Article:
*Ding!* I have a text from my friend Cathy. "Are you free to talk and pray together this week?"
In the middle of a week of work, errands, and family, this text is an invitation to make space for something important: pursuing God together within friendship with a fellow spiritual journeyer.
Cathy and I have a long-lasting friendship built primarily on our mutual pursuit of God. We have journeyed together through life transitions and difficult seasons. Each time we get together, we share about how we're experiencing God, and about what's getting in the way of our spiritual growth. We listen without judgement, pray and listen together, and offer encouragement to each other. We are mutually committed to each other's spiritual growth.
Our spiritual journey is meant to be traveled with others. We are created to pursue God in the company of other people.
In relationships with other people, we receive and give support, encouragement, challenge. Of course we can encounter God and hear him alone, apart from other people. Yet there is an undeniable way we are able to grow spiritually in community. We all have flat sides and blind spots in our spiritual growth. Community with others often helps hear God and discern his will for our lives.
Friendships built on the common purpose of knowing and loving God
When I need prayer, encouragement, or wisdom, I turn to Cathy. She and I have a simple rhythm - we chat about once every two weeks. We briefly catch up on the essential stuff of our lives, we share what God is doing and how he is speaking, and we pray. Our prayer time includes a few moments of silent listening; we listen for any words or impressions God wants to give. Then we pray in that direction.
Through conversation, listening, and praying together, friends can help each other discern God’s activity, and encourage each other in that.
When we gather with friends with the purpose of pursuing God, we create the kind of sacred space that Jesus talks about in Matthew 18:20: “For where two or three gather in my name, there am I with them.” It is a space for the Spirit of God to dwell among his people and bring forth more of his Kingdom reality in our lives.
Not every friendship can be like the one I have with Cathy. But I believe friendship built on pursuing God together is a gift worth working toward. Friendship is often built on how much you enjoy and like a person. But what if we could have friendships built on the common purpose of knowing and loving God?
Here is a simple way to develop this spiritual practice in your life.
How to develop friendships that help your spiritual growth:
1. Seek out another person who shares your desire to pursue God.
This may be challenging or easy for you, depending on how connected you are to others who share your desire to grow spiritually. Hopefully you are involved in a faith community, and can find someone there. If not, ask God to help you seek out a person.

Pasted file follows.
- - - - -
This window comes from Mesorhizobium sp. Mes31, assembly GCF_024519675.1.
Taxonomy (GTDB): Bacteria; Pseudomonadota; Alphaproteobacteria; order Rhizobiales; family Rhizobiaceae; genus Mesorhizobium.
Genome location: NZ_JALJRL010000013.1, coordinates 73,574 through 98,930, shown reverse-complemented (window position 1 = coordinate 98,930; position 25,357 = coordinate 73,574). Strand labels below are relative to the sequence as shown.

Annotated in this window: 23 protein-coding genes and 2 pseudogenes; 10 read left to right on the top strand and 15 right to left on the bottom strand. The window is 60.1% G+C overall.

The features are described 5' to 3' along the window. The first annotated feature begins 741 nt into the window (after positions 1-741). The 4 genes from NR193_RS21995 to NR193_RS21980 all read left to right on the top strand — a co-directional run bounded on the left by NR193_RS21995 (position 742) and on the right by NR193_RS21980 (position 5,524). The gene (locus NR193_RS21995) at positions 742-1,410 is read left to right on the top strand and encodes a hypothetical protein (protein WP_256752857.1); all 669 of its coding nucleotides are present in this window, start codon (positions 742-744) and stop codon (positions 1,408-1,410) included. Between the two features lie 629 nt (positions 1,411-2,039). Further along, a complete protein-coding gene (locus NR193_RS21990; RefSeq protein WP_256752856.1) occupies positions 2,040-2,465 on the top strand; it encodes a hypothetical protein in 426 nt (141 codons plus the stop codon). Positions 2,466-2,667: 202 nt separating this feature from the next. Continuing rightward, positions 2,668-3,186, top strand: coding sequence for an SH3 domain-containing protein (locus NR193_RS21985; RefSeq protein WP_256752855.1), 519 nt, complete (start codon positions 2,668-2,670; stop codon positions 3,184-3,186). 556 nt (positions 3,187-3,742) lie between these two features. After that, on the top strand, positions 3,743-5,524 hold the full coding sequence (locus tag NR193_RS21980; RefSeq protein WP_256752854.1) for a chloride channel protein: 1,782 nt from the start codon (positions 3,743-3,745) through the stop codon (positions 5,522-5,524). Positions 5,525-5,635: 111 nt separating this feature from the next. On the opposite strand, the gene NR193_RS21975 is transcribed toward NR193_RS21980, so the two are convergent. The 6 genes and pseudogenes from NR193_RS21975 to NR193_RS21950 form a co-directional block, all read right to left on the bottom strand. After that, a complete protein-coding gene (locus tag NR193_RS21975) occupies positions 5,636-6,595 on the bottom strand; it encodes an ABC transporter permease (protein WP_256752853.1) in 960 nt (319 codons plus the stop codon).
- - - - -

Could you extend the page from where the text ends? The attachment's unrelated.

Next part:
2. Together with your friend, make a commitment to each other.
Share with each other what each of you is seeking and hoping for in your friendship. Discuss how you want to partner together in pursuing God and spiritual growth. Make a commitment to be open and honest with each other. This is not a common kind of conversation, and may feel clunky and awkward. That's fine. If you want a friendship that is ultimately aimed at mutual spiritual growth, a clear commitment to each other is an important step.
3. Decide on a rhythm of meeting together.
This relationship is built on being intentional and consistent. You will need to decide how often to meet together, depending on your schedules. For example, you might choose to meet weekly for about an hour.
4. Begin journeying together.
As with anything new, your friendship may feel a bit awkward at first. It may take a while to develop trust, comfortability and depth with another person. But I believe the benefits are worth it!
How you use your time together to help each other's spiritual growth:
If you need to get really practical, here is a loose outline for what to do and discuss. Feel free to alter it to best fit you.
In friendships, you are trusting that God is really the one bringing transformation. It is not your role or responsibility to change another person, but to act as partners pursuing God and walking the spiritual journey together.
Print my free PDF guide to spiritual companionship. For more guides and tools, check out my library of resources.
Questions: Do you have friends that help your spiritual growth? When you are in need of spiritual encouragement or support, who do you turn to? How do you want to make more space for this in your life? Please share in the comments.
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Aloha! I'm Larissa, a spiritual director and Enneagram coach. I help others in their pursuit of God and their God-given calling.
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